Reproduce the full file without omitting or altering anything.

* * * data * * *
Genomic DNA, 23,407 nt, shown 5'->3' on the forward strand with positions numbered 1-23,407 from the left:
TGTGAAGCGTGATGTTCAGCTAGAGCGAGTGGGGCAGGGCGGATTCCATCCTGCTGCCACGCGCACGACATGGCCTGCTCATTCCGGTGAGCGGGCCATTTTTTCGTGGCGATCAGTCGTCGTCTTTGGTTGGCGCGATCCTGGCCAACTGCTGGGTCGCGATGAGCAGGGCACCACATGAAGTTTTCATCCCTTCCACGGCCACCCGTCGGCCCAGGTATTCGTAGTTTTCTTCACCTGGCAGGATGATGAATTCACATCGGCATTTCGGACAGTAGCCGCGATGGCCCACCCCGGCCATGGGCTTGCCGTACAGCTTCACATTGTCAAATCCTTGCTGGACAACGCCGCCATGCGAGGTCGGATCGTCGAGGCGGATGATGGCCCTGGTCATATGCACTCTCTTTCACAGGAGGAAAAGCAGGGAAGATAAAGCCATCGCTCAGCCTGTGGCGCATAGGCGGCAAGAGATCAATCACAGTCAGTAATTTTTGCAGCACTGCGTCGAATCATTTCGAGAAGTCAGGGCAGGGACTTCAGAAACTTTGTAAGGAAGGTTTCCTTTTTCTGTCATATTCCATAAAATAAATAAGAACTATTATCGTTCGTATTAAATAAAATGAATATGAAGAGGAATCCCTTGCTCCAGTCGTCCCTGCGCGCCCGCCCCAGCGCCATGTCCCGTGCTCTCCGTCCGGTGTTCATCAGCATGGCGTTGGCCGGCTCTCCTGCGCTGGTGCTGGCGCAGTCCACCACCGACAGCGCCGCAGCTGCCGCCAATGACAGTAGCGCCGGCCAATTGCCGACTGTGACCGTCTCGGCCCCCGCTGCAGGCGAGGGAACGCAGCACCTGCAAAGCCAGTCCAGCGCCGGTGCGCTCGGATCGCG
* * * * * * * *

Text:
Genomic DNA, 23,407 nt, shown 5'->3' on the forward strand with positions numbered 1-23,407 from the left:
TGTGAAGCGTGATGTTCAGCTAGAGCGAGTGGGGCAGGGCGGATTCCATCCTGCTGCCACGCGCACGACATGGCCTGCTCATTCCGGTGAGCGGGCCATTTTTTCGTGGCGATCAGTCGTCGTCTTTGGTTGGCGCGATCCTGGCCAACTGCTGGGTCGCGATGAGCAGGGCACCACATGAAGTTTTCATCCCTTCCACGGCCACCCGTCGGCCCAGGTATTCGTAGTTTTCTTCACCTGGCAGGATGATGAATTCACATCGGCATTTCGGACAGTAGCCGCGATGGCCCACCCCGGCCATGGGCTTGCCGTACAGCTTCACATTGTCAAATCCTTGCTGGACAACGCCGCCATGCGAGGTCGGATCGTCGAGGCGGATGATGGCCCTGGTCATATGCACTCTCTTTCACAGGAGGAAAAGCAGGGAAGATAAAGCCATCGCTCAGCCTGTGGCGCATAGGCGGCAAGAGATCAATCACAGTCAGTAATTTTTGCAGCACTGCGTCGAATCATTTCGAGAAGTCAGGGCAGGGACTTCAGAAACTTTGTAAGGAAGGTTTCCTTTTTCTGTCATATTCCATAAAATAAATAAGAACTATTATCGTTCGTATTAAATAAAATGAATATGAAGAGGAATCCCTTGCTCCAGTCGTCCCTGCGCGCCCGCCCCAGCGCCATGTCCCGTGCTCTCCGTCCGGTGTTCATCAGCATGGCGTTGGCCGGCTCTCCTGCGCTGGTGCTGGCGCAGTCCACCACCGACAGCGCCGCAGCTGCCGCCAATGACAGTAGCGCCGGCCAATTGCCGACTGTGACCGTCTCGGCCCCCGCTGCAGGCGAGGGAACGCAGCACCTGCAAAGCCAGTCCAGCGCCGGTGCGCTCGGATCGCG